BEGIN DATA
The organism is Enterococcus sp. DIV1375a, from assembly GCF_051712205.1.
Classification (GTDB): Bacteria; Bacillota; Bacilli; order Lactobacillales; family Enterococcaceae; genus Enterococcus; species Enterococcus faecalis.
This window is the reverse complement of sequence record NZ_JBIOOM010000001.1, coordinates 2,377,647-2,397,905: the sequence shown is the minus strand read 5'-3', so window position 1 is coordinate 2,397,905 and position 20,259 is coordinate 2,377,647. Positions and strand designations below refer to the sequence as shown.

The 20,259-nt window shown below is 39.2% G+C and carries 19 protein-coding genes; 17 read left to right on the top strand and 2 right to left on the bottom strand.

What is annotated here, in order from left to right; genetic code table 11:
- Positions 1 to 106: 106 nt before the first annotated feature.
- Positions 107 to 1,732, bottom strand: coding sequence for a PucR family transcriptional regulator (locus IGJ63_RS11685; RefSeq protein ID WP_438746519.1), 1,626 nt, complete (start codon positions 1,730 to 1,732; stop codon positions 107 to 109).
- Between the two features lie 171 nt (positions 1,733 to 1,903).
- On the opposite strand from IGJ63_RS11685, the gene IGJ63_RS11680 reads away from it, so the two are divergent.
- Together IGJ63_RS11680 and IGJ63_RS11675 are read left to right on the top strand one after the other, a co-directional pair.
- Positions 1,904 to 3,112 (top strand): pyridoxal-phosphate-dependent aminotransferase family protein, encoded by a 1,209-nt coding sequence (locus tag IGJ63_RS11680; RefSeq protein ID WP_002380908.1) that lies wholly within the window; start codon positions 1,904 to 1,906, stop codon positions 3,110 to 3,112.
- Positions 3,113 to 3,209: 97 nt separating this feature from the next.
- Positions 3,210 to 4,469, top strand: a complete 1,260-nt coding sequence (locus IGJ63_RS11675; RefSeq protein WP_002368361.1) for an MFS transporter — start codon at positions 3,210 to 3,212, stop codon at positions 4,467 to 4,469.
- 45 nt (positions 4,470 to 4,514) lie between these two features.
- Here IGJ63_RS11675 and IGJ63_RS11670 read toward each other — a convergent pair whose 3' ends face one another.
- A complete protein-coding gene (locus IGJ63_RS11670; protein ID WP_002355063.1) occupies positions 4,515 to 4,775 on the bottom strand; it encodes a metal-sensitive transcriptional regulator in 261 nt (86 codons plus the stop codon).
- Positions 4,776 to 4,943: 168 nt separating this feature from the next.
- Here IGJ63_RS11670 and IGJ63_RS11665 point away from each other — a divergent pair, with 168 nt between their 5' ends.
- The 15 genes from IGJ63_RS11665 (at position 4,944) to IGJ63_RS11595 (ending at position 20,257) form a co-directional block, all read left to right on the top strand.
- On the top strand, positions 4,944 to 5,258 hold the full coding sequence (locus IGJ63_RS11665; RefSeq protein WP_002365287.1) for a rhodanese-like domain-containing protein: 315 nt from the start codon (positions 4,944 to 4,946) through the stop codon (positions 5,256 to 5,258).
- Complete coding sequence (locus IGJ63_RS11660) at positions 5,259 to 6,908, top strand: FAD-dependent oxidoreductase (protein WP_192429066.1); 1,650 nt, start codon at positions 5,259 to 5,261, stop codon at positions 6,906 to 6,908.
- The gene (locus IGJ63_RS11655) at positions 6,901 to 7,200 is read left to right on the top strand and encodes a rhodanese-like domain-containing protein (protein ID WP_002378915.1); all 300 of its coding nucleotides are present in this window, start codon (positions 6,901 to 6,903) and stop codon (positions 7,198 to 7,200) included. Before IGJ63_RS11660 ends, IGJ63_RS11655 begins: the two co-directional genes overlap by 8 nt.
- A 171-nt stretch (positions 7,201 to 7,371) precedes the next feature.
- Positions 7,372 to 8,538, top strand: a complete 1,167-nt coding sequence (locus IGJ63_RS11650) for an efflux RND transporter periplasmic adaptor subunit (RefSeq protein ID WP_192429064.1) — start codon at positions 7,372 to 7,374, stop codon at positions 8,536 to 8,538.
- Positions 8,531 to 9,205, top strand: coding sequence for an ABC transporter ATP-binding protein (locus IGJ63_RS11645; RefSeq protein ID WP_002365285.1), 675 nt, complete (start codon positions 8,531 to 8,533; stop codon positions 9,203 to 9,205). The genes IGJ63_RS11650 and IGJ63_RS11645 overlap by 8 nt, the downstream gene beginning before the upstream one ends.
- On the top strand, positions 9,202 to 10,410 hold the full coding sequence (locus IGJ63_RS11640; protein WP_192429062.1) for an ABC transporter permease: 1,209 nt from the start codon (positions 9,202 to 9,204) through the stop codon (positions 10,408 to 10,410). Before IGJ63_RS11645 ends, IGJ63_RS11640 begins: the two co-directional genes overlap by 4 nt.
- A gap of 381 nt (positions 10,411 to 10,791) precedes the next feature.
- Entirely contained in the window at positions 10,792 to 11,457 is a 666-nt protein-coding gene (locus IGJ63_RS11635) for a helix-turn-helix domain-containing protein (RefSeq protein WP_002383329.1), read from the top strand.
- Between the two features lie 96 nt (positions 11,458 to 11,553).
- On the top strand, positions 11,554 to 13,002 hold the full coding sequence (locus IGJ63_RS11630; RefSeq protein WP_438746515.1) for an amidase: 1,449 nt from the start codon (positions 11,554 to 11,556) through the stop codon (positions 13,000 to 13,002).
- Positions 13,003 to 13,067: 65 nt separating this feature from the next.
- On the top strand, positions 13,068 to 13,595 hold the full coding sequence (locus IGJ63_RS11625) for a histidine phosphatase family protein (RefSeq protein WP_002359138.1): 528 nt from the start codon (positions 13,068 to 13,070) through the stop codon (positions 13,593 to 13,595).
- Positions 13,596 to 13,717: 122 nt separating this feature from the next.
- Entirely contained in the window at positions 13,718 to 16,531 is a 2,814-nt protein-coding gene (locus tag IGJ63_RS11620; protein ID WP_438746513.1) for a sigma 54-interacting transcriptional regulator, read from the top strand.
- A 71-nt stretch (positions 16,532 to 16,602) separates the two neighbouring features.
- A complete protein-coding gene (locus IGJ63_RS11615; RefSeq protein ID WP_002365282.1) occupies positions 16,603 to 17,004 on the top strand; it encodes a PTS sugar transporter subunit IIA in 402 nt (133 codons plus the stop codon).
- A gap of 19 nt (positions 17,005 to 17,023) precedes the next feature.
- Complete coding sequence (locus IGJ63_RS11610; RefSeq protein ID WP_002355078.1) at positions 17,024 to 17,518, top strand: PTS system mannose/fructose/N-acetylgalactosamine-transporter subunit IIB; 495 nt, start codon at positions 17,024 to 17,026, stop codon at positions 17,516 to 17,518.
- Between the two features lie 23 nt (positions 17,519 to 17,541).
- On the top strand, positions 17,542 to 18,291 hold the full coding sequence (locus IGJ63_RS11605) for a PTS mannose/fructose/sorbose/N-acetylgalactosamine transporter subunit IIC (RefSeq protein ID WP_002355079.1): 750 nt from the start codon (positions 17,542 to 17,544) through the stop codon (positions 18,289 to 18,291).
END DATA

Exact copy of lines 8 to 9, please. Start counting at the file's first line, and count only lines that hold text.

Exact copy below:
- Between the two features lie 171 nt (positions 1,733 to 1,903).
- On the opposite strand from IGJ63_RS11685, the gene IGJ63_RS11680 reads away from it, so the two are divergent.